Imping



[imp] /ɪmp/

noun
1.
a little devil or demon; an evil spirit.
2.
a mischievous child.
3.
Archaic. a scion or offshoot of a plant or tree.
4.
Archaic. an offspring.
verb (used with object)
5.
Falconry.

6.
Archaic. to add a piece to; mend or repair.
/ɪmp/
noun
1.
a small demon or devil; mischievous sprite
2.
a mischievous child
verb
3.
(transitive) (falconry) to insert (new feathers) into the stumps of broken feathers in order to repair the wing of a hawk or falcon
n.

Old English impe, impa “young shoot, graft,” from impian “to graft,” probably an early West Germanic borrowing from Vulgar Latin *imptus, from Late Latin impotus “implanted,” from Greek emphytos, verbal adjective formed from emphyein “implant,” from em- “in” + phyein “to plant” (see physic).

Sense of “child, offspring” (late 14c.) came from transfer of word from plants to people, with notion of “newness” preserved. Modern meaning “little devil” (1580s) is from common use in pejorative phrases like imp of Satan.

Suche appereth as aungelles, but in very dede they be ymps of serpentes. [“The Pilgrimage of Perfection,” 1526]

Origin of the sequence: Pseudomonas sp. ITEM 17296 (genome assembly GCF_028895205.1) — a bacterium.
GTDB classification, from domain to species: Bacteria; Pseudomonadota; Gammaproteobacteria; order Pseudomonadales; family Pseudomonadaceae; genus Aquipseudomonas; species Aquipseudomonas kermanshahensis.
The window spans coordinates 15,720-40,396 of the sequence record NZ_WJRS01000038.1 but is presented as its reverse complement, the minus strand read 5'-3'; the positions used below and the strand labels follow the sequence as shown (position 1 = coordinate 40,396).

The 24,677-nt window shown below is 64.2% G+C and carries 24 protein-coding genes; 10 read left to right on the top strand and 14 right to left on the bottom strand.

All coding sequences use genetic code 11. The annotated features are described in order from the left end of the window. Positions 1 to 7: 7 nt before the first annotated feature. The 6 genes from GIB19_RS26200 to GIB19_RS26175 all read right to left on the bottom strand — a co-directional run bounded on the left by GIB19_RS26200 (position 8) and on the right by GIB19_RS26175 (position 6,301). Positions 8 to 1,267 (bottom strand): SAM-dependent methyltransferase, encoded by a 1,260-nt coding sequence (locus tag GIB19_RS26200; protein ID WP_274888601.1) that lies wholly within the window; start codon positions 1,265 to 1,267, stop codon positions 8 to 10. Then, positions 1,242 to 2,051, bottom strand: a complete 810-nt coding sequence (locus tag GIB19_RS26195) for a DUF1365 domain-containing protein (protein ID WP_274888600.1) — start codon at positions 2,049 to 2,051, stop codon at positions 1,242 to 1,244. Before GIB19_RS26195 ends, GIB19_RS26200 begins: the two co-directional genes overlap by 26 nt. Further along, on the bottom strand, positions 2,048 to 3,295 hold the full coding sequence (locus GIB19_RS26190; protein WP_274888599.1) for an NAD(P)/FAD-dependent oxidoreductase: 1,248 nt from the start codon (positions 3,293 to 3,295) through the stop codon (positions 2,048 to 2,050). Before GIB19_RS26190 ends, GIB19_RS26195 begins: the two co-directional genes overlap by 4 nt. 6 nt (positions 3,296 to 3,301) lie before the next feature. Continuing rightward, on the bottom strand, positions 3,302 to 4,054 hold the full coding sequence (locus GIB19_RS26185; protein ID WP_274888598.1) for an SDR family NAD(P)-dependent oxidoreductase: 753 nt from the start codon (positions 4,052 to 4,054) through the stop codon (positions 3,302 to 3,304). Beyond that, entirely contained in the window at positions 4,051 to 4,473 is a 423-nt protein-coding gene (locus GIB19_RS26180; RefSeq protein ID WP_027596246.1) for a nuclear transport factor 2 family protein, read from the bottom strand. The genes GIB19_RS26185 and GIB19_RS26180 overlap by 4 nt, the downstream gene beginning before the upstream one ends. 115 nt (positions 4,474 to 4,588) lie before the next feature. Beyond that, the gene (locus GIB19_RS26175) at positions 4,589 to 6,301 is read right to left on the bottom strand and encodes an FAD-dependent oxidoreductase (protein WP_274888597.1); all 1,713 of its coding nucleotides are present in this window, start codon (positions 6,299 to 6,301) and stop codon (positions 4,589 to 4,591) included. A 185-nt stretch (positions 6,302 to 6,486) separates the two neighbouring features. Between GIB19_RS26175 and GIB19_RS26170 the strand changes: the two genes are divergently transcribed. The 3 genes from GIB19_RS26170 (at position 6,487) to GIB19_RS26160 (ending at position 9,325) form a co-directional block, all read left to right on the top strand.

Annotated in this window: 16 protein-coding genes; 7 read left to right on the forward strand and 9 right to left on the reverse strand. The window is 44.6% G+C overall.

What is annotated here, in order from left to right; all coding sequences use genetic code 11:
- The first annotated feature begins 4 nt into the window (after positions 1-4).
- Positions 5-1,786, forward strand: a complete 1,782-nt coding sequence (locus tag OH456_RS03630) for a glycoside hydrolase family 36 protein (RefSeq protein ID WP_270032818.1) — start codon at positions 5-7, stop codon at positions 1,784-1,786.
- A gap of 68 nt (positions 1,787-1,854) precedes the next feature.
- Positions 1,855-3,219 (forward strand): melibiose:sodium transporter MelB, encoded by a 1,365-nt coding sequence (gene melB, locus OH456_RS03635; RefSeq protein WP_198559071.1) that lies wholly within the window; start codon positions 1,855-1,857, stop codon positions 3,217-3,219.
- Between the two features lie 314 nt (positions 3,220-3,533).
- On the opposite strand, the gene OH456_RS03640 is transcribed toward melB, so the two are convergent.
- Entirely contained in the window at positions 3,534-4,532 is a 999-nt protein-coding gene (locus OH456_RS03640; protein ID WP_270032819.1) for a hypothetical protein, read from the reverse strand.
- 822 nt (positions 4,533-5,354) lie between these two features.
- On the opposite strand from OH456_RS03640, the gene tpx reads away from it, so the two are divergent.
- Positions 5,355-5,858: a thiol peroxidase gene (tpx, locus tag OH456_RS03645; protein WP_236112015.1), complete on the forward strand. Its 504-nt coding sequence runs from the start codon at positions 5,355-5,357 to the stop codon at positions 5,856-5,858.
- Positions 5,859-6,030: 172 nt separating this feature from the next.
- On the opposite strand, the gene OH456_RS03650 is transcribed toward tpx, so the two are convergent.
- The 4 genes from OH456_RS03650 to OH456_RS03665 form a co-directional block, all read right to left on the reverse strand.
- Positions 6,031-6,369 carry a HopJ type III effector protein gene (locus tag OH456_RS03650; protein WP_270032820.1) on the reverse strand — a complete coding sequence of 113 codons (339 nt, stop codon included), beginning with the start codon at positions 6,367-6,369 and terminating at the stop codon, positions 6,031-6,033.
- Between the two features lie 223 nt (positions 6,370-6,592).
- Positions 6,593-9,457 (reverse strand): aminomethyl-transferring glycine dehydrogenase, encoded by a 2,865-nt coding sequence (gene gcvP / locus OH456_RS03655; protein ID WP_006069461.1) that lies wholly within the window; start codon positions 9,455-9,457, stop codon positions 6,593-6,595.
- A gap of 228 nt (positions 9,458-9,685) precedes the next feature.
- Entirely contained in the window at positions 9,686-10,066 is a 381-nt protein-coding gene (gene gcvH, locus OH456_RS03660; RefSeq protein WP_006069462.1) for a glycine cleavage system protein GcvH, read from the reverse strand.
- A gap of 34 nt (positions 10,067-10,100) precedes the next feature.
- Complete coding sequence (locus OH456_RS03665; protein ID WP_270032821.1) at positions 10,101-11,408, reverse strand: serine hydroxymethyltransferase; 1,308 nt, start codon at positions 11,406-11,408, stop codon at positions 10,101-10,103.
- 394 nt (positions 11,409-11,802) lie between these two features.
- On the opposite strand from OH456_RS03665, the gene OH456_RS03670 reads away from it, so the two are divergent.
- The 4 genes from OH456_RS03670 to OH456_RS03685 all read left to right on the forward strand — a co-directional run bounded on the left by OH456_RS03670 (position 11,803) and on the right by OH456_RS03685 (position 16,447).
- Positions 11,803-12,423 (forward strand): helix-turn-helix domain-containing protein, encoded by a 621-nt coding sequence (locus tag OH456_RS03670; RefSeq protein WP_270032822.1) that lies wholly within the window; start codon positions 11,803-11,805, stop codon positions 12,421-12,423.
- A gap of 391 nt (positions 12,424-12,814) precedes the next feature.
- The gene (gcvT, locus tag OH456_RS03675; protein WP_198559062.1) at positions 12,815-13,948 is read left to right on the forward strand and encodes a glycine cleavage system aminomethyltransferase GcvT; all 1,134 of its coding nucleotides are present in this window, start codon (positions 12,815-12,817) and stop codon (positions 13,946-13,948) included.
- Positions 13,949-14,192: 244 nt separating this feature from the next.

impression
instrument mounting platform

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    [im-pinj] /ɪmˈpɪndʒ/ verb (used without object), impinged, impinging. 1. to make an impression; have an effect or impact (usually followed by on or upon): to impinge upon the imagination; social pressures that impinge upon one’s daily life. 2. to encroach; infringe (usually followed by on or upon): to impinge on another’s rights. 3. to strike; […]

  • Impinged

    [im-pinj] /ɪmˈpɪndʒ/ verb (used without object), impinged, impinging. 1. to make an impression; have an effect or impact (usually followed by on or upon): to impinge upon the imagination; social pressures that impinge upon one’s daily life. 2. to encroach; infringe (usually followed by on or upon): to impinge on another’s rights. 3. to strike; […]



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  • Impingement attack

    noun 1. (metallurgy) a form of corrosion of metals caused by erosion of the oxide layer by a moving fluid in which there are suspended particles or air bubbles



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